New York prosecutors attempted to revive criminal charges against Paul Manafort in an ongoing effort by the state to persecute President Trump’s allies.
The Manhattan District Attorney’s office filed documents on August 13, 2020, to reinstate fraud charges against Manafort, the President’s former campaign chair.
Prosecutors, led by Democratic District Attorney Cyrus R. Vance Jr., filed charges against Manafort on March 13, 2019, for allegedly falsifying financial records as part of a scheme to fraudulently obtain mortgage loans.
New York Supreme Court Justice Maxwell Wiley dismissed those charges in December 2019, ruling that they violated New York’s double-jeopardy statute since Special Counsel Robert Mueller already federally charged Manafort.
However, Vance’s office argued in its appeal that the charges filed by his office focused on “different elements” of the crime and “were designed” to prevent “different kinds of harm” than the federal charges filed against Manafort.
New York Stacks the Deck Against President Trump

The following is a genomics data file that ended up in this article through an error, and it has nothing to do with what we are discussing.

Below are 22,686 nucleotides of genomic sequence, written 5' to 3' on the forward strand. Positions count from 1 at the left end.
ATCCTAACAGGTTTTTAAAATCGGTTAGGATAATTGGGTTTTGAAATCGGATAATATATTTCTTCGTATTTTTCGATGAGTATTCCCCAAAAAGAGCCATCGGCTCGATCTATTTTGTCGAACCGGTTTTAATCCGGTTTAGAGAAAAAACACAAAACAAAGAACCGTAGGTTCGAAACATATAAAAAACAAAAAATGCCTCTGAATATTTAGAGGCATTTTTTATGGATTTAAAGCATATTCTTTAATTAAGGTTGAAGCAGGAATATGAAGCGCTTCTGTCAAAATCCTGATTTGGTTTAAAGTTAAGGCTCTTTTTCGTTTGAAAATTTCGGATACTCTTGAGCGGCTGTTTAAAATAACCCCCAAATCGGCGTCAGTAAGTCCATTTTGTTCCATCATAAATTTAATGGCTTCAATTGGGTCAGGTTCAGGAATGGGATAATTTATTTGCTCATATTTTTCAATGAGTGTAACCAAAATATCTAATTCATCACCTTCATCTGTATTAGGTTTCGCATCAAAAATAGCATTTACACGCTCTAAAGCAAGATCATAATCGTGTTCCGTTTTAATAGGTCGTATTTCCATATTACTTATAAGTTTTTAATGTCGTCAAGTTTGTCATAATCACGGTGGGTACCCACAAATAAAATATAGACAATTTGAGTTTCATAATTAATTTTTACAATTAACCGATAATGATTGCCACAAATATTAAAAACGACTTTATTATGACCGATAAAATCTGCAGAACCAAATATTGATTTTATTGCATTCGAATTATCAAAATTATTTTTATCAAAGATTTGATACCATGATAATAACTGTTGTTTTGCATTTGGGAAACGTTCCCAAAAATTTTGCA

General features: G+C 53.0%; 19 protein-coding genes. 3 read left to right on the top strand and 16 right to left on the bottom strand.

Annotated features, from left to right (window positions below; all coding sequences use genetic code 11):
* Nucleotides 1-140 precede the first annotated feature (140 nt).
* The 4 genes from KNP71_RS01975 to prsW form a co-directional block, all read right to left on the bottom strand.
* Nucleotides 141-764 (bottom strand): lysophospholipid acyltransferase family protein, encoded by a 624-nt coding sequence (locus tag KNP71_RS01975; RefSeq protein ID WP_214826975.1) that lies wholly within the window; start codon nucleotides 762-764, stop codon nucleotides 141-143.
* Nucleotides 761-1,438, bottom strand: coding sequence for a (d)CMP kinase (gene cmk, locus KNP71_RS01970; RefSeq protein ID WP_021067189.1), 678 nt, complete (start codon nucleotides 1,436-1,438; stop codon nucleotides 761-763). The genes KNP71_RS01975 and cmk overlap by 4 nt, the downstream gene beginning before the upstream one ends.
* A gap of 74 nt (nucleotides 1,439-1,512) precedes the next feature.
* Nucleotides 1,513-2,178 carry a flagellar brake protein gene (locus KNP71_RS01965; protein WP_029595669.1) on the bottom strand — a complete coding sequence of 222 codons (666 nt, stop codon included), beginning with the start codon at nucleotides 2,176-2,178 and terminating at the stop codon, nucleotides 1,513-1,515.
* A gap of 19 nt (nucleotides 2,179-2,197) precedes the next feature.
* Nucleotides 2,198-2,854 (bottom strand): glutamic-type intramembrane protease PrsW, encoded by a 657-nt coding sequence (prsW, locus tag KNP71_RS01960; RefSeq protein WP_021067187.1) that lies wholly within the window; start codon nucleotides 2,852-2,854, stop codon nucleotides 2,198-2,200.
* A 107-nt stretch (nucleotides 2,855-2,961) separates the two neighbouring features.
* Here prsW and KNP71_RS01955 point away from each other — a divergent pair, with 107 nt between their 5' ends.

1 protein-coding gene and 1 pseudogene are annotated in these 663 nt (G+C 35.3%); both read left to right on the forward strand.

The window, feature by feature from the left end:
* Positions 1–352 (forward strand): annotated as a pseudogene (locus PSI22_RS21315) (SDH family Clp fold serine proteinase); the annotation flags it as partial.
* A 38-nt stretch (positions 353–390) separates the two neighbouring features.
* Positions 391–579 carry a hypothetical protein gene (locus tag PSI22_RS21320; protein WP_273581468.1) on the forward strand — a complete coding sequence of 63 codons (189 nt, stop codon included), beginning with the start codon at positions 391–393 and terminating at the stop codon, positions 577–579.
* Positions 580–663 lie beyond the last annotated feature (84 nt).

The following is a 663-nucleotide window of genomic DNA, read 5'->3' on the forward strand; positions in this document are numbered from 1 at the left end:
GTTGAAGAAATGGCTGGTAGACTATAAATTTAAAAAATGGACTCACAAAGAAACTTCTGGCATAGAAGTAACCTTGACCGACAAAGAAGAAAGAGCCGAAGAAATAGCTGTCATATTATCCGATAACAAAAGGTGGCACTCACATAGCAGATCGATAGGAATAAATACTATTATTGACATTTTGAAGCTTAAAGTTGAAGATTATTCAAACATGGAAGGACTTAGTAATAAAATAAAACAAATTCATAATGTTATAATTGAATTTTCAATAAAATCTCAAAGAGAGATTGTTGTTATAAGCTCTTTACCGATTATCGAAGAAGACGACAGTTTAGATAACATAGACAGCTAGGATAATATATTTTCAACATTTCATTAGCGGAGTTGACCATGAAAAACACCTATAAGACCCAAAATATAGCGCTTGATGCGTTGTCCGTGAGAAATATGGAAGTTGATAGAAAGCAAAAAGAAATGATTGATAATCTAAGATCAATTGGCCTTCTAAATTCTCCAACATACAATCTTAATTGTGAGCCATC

A federal jury in Virginia convicted Manafort in August 2018, and he pled guilty in the District of Columbia a month later.
At about the same time this was happening, Governor Andrew Cuomo initiated an effort to close a loophole in the state’s double jeopardy statute protecting Manafort and other Trump allies from criminal charges. At the time, New York could not criminally charge anyone who had received a presidential pardon, reprieve, or clemency.
That effort eventually paid off when Democrats in New York’s Senate and Assembly introduced a bill in March 2019 to amend the state’s law, making it easier to prosecute individuals pardoned by the President. Governor Andrew Cuomo signed that legislation into law in October 2019.
Democratic Senator Todd Kaminsky, a sponsor of the bill, defended the bill’s passage telling NPR that it was necessary to prevent Trump from using pardons to protect family members and friends.
New York’s Democratic Attorney General Letitia James used similar language, stating that the bill was necessary to prevent a president from “unfairly granting a pardon” to help an associate or family member “evade justice altogether.”
However, New York may regret its efforts to undermine the President. The law is a two-way street, and the federal government could turn around and use Cuomo’s rationale to prosecute New York citizens who received a state-level pardon.
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